The gene that makes your mouth water

Spit might have helped human evolution by enabling our ancestors to harvest more energy from starch than their primate cousins. Compared with chimpanzees, humans boast many more copies of the gene that makes salivary amylase — a saliva enzyme that breaks down starch into digestible sugars. And carbohydrate-loving societies carry more copies of the gene than those that follow low-carbohydrate diets, claims a new study in Nature Genetics.This strongly implies that people have adapted to their local environment. “High starch foods and a high starch diet have been an important evolutionary force for humans,” says George Perry, an anthropologist at Arizona State University in Tempe, who led the new analysis. The change could possibly have supported the growth in hominid brains that occurred some two million years ago, says Nate Dominy, an anthropologist at the University of California in Santa Cruz involved in the study. “Our diet must have had some shift to feed that brain,” says Dominy, who thinks root vegetables like African tubers allowed large-brained humans to flourish.

Starch, which helps to make a baked potato mushy, is an important source of food for modern humans. But without amylase in the saliva, man can make little use of such complex carbohydrates – enzymes elsewhere in the body are not as good at breaking the compounds down. Previous studies suggested that some people have more copies of the gene for amylase than others, but little was known about the importance of the extra copies. They could have been insignificant: the duplication of some genes has little or no effect on gene expression, says Dominy. To investigate, the team tested people with different numbers of amylase genes. “We took a population of undergraduates and asked them to spit into tubes, then measured the amount of amylase in their saliva,” says Dominy. Cheek swabs were used to measure the number of amylase genes. The conclusion: extra copies of the gene make more amylase — and so an enhanced ability to break down starches. When the researchers ventured beyond university campuses to sample populations in Africa, Asia, Europe and the Arctic, they noticed a trend. Cultures with diets that included high levels of starch tended to have more copies of the amylase gene than cultures that consumed few starches.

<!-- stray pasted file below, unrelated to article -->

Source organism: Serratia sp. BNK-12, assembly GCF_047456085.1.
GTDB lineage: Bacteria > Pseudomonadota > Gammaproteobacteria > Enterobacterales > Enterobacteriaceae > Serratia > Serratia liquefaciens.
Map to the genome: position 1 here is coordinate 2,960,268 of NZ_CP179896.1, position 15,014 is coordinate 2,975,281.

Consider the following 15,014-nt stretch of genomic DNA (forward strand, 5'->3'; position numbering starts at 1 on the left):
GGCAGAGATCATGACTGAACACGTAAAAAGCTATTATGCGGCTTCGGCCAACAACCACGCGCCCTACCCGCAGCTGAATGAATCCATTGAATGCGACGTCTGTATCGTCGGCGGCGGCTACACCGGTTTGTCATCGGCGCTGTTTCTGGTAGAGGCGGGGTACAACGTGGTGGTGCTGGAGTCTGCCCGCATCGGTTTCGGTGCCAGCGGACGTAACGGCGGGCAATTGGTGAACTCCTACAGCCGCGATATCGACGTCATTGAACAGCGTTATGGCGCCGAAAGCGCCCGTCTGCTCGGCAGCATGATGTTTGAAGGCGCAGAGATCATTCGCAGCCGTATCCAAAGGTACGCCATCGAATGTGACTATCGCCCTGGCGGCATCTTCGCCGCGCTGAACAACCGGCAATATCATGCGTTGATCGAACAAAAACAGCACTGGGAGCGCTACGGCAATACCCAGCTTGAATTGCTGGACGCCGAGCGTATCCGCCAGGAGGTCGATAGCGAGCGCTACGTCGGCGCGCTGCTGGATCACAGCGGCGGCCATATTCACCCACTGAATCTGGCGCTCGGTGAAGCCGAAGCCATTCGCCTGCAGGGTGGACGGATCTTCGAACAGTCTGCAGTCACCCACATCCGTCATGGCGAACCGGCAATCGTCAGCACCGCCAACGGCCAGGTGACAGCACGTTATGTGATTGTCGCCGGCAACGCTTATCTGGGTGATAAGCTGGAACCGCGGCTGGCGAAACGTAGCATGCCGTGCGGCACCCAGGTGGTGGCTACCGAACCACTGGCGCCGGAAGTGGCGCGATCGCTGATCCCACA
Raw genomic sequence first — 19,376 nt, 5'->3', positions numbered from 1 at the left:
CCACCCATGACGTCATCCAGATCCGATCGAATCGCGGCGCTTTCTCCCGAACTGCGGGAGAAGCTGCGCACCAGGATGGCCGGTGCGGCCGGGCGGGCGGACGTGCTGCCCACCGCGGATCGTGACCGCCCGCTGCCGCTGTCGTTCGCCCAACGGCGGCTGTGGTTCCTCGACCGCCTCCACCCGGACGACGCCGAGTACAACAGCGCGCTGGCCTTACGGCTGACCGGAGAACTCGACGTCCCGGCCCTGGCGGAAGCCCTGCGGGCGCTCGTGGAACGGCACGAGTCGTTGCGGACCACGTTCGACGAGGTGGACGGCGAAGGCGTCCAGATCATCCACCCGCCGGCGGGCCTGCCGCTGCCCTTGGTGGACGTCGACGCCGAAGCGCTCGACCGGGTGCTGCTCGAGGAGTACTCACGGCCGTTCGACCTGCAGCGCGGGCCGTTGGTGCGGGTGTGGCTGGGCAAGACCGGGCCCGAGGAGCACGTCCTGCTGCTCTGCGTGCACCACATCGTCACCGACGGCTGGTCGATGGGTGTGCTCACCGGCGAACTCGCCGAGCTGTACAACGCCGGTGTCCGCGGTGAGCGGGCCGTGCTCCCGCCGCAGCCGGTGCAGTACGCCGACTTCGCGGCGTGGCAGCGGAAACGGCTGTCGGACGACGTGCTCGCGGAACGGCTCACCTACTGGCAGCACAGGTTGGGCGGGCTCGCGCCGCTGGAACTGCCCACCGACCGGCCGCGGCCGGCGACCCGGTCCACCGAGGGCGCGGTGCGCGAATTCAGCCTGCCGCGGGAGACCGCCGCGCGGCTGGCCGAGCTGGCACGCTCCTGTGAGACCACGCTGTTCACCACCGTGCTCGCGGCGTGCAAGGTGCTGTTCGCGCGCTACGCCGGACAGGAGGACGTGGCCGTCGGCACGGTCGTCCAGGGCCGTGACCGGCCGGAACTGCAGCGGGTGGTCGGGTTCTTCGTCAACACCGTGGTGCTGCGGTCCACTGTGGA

Starch-loving cultures such as the Hadza of Tanzania who rely heavily on tubers and other root vegetables, have 6.7 copies of amylase, on average. While people like the Mbuti, pygmy rain forest hunter-gatherers from central Africa who eat little starch, have 5.4 copies on average. In contrast, chimpanzees, dining on fruit and little else, have just two copies of the salivary amylase gene. Comparing the human and chimp genomes hints that the multiplication of this gene in humans came hundreds of thousands of years ago, or more. Dominy speculates that perhaps the change propelled our ancestors to new heights by fuelling the evolution of large brains more than two million years ago. Alternatively, the new copies may have coincided with the rise of agriculture 150,000 years ago, he says. More complete human genome sequences from diverse cultures are needed to firm up when and why this change took place, Dominy says.

The ability to digest starch may have had the added benefit of cutting down on diarrhoea — still a major cause of death in children. “It might pay to start digesting things a bit earlier in the process to get what you can before it’s shot out of your body,” says Dominy. Such studies, linking human evolution to genetic changes, are certain to become more common, says James Sikela, a biologist at the University of Colorado Health Sciences Center in Aurora. “It’s a great example of what can be learned about our past via evolutionary genomics,” he says.

September 17, 2007

Original web page at Nature